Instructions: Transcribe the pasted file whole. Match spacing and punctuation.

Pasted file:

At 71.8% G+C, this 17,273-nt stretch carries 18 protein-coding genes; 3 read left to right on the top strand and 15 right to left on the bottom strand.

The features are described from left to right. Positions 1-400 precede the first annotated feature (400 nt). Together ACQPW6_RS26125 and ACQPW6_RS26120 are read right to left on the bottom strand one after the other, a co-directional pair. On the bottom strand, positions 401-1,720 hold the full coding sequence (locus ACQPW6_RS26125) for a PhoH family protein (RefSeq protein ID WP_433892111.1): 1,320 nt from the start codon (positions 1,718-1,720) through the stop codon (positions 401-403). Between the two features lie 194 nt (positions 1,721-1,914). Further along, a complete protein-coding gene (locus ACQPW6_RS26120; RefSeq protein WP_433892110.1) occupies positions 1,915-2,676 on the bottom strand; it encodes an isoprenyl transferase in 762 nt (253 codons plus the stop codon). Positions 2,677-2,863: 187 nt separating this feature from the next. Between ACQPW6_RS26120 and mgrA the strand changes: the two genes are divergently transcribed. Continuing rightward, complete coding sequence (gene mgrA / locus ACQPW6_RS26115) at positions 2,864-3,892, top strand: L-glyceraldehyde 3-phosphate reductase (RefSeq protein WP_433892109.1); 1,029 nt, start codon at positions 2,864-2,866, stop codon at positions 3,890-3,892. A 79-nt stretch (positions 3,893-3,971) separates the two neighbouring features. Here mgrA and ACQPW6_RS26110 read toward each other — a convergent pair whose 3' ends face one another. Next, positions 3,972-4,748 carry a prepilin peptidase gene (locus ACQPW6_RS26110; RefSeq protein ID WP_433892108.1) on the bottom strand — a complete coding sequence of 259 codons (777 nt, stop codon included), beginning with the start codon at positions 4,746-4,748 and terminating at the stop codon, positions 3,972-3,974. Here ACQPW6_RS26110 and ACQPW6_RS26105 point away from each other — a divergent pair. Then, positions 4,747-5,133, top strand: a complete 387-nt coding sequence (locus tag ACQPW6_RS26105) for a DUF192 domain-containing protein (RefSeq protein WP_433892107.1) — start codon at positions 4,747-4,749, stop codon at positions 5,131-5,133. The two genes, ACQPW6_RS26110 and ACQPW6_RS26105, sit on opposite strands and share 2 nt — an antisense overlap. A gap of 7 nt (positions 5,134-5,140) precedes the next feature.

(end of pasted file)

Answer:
At 71.8% G+C, this 17,273-nt stretch carries 18 protein-coding genes; 3 read left to right on the top strand and 15 right to left on the bottom strand.

The features are described from left to right. Positions 1-400 precede the first annotated feature (400 nt). Together ACQPW6_RS26125 and ACQPW6_RS26120 are read right to left on the bottom strand one after the other, a co-directional pair. On the bottom strand, positions 401-1,720 hold the full coding sequence (locus ACQPW6_RS26125) for a PhoH family protein (RefSeq protein ID WP_433892111.1): 1,320 nt from the start codon (positions 1,718-1,720) through the stop codon (positions 401-403). Between the two features lie 194 nt (positions 1,721-1,914). Further along, a complete protein-coding gene (locus ACQPW6_RS26120; RefSeq protein WP_433892110.1) occupies positions 1,915-2,676 on the bottom strand; it encodes an isoprenyl transferase in 762 nt (253 codons plus the stop codon). Positions 2,677-2,863: 187 nt separating this feature from the next. Between ACQPW6_RS26120 and mgrA the strand changes: the two genes are divergently transcribed. Continuing rightward, complete coding sequence (gene mgrA / locus ACQPW6_RS26115) at positions 2,864-3,892, top strand: L-glyceraldehyde 3-phosphate reductase (RefSeq protein WP_433892109.1); 1,029 nt, start codon at positions 2,864-2,866, stop codon at positions 3,890-3,892. A 79-nt stretch (positions 3,893-3,971) separates the two neighbouring features. Here mgrA and ACQPW6_RS26110 read toward each other — a convergent pair whose 3' ends face one another. Next, positions 3,972-4,748 carry a prepilin peptidase gene (locus ACQPW6_RS26110; RefSeq protein ID WP_433892108.1) on the bottom strand — a complete coding sequence of 259 codons (777 nt, stop codon included), beginning with the start codon at positions 4,746-4,748 and terminating at the stop codon, positions 3,972-3,974. Here ACQPW6_RS26110 and ACQPW6_RS26105 point away from each other — a divergent pair. Then, positions 4,747-5,133, top strand: a complete 387-nt coding sequence (locus tag ACQPW6_RS26105) for a DUF192 domain-containing protein (RefSeq protein WP_433892107.1) — start codon at positions 4,747-4,749, stop codon at positions 5,131-5,133. The two genes, ACQPW6_RS26110 and ACQPW6_RS26105, sit on opposite strands and share 2 nt — an antisense overlap. A gap of 7 nt (positions 5,134-5,140) precedes the next feature.